With the increasing incidence of both pregnancies and cesarean delivery, this life threatening condition is becoming more common. Abnormal placental attachment has an incidence of 3 per 1000 deliveries and it accounts for up to 50% of all emergency peripartum hysterectomies with a maternal mortality rate approximating 7%. The reason behind this condition is that the trophoblast breaks through the decidua and invades the uterine wall to various degrees [1,5]. The cases of abnormal placental attachment are divided into placenta accreta (75%), increta (18%), and percreta (7%). Common risk factors for abnormal placentation include placenta previa with or without previous uterine surgery, previous Cesarean Section (CS), previous myomectomy, prior uterine curettage or endometrial ablation and increasing maternal age. Placenta percreta is associated with many complications that increase the maternal and perinatal morbidity and mortality and these complications may include damage to bladder, bowel and other pelvic structures, massive hemorrhage and its consequences like coagulopathy, ARDS and multiorgan failure [5,6].

Regional anesthesia (epidural and spinal anesthesia) can still be used in cases of abnormal placentation; however, some studies have shown some preference to general anesthesia to the risk of significant bleeding, hypotension and coagulopathy and the need to protect the airway. It is crucial that the skilled anesthesiologist take all the preparatory steps to manage the anticipated massive bleeding, including efficient intravenous access, prepared blood products and blood bank cooperation with the implication of blood conservation techniques, invasive blood pressure and central venous pressure monitoring, and the arrangement of postoperative intensive care unit admission [7,8]. Recently, a possible beneficial role of recombinant factor VIIa was described in the management of severe postpartum hemorrhage [9,10]. Tranexamic acid is one of the treatment choices that could be of benefit in preventing or reducing massive postpartum bleeding, although the evidence is not yet strong [11,12].

In a review of the published cases, Clausen et al., compared the complications of three commonly used surgical approaches for the management of severe placenta percreta: local resection, hysterectomy or leaving the placenta in situ. They concluded that conservative strategy (leaving the placenta in situ) appears to be linked with severe long-term complications of hemorrhage and infection while Local resection was found to have fewer complications within 24 hours postoperatively compared with the other two surgical approaches [13].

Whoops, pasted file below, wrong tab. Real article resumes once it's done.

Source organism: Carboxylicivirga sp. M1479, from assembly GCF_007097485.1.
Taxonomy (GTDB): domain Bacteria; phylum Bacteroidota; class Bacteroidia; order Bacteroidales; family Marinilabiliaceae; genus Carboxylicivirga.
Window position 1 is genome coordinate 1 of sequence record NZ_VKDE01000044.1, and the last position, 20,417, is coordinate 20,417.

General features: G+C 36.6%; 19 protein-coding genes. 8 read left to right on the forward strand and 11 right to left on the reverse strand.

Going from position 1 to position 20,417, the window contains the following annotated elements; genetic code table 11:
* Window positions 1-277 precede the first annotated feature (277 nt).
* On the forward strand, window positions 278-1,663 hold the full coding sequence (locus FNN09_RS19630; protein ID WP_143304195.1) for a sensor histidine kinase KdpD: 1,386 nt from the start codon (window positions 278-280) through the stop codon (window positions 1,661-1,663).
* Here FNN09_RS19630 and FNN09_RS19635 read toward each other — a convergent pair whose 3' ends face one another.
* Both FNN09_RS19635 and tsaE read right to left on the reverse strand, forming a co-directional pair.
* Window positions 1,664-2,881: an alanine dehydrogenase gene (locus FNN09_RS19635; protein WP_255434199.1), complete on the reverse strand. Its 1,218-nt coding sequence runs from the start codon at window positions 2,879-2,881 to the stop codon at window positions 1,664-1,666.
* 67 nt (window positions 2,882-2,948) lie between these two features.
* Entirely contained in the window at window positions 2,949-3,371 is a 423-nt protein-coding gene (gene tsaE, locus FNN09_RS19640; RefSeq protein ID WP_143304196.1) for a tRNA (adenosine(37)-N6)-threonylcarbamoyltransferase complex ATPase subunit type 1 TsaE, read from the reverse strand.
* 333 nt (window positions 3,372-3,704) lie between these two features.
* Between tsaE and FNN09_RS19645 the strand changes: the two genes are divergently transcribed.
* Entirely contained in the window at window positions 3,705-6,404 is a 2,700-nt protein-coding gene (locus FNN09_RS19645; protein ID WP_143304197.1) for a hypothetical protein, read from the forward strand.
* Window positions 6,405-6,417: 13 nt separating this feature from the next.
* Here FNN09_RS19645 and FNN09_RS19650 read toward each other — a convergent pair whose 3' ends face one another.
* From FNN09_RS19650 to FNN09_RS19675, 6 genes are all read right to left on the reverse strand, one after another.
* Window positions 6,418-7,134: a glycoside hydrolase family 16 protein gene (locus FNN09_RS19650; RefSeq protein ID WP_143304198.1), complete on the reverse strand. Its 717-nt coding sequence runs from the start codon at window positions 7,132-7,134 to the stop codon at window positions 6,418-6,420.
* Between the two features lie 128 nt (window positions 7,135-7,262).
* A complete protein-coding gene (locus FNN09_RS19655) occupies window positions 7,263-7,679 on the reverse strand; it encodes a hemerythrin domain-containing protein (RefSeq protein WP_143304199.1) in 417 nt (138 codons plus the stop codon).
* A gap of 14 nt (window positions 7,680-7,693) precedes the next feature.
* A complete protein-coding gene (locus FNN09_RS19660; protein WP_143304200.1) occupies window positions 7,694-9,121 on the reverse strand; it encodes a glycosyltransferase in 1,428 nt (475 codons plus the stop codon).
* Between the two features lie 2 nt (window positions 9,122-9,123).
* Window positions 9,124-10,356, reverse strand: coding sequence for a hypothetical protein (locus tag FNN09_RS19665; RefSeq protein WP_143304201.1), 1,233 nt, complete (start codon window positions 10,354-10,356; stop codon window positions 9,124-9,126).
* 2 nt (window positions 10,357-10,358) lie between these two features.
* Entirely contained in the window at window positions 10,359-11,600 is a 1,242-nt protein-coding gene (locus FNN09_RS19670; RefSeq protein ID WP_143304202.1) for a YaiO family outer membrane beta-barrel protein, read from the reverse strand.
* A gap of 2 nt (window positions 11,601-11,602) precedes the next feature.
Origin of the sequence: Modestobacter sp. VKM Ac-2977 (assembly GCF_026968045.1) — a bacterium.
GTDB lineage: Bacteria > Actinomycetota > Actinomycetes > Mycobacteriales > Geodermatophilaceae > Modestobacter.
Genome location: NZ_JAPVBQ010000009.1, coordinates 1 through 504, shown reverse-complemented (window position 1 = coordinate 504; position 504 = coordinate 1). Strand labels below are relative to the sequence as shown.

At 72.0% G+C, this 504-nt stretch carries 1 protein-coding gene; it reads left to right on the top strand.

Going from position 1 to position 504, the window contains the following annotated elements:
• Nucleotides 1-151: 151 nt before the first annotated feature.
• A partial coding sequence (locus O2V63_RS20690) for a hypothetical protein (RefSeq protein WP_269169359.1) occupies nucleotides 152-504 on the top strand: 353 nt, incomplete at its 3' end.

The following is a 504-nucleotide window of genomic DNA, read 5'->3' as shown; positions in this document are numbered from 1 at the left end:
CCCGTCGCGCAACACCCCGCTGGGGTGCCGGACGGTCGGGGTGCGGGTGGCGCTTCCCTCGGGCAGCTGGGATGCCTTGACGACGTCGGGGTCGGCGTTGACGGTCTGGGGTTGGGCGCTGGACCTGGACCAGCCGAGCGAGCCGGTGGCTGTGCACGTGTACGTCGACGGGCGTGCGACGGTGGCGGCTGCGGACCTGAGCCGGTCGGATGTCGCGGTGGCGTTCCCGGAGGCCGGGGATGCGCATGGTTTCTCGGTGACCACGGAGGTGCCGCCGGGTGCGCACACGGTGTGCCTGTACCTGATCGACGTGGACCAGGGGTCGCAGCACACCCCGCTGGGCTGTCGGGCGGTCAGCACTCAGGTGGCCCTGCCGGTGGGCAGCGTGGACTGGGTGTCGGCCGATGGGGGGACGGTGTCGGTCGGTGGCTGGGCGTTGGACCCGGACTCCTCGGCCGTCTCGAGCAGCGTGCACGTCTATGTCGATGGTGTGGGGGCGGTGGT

The keys for successful management of parturients with abnormal placentation may include: assessment of risk factors and prenatal diagnosis, multidisciplinary care team approach, location of surgery and logistics , early involvement of expert anesthesiologist to be part of proactive team is important as they usually play important role in the assessment, planning and management of abnormal placentation cases and development and implication of massive blood transfusion protocol with frequent assessment of blood loss [14,15].
This report highlights the importance of prenatal diagnosis of placenta percreta and the preparation and planning to manage these cases, as well as the importance of multidisciplinary care team approach (high risk obstetrician, anesthesiologist, urologist, general surgeon, interventional radiologist and neonatologist) and the communication between the team members. The keys for successful management include:
  • Assessment of risk factors and Prenatal Diagnosis, which permits evaluation, optimisation and planning to improve the outcome and decrease the complications.
  • Multidisciplinary Care Team Approach, with involvement of the most expert specialists in the management of these cases, and the teamwork with precise communications between the team members is of great value. This might contribute to decrease the rate of morbidity.
  • Location of surgery is an important part of planning, since logistics, access to facilities and proximity to the ICU can play an important role in successful management of these cases.
  • Early involvement of expert anesthesiologist to be part of proactive team is important as they usually play important role in the assessment, planning and management of abnormal placentation cases.
  • Development and implication of massive blood transfusion protocol with frequent assessment of blood loss, including frequent monitoring of relevant laboratory values which helps in the management of massive blood transfusion.

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Citation: Faris AS, Tawfic QA, Jeyaraj L (2014) Abnormal Placentation: Challenges and Keys for Success. J Anesth Clin Care 1: 003.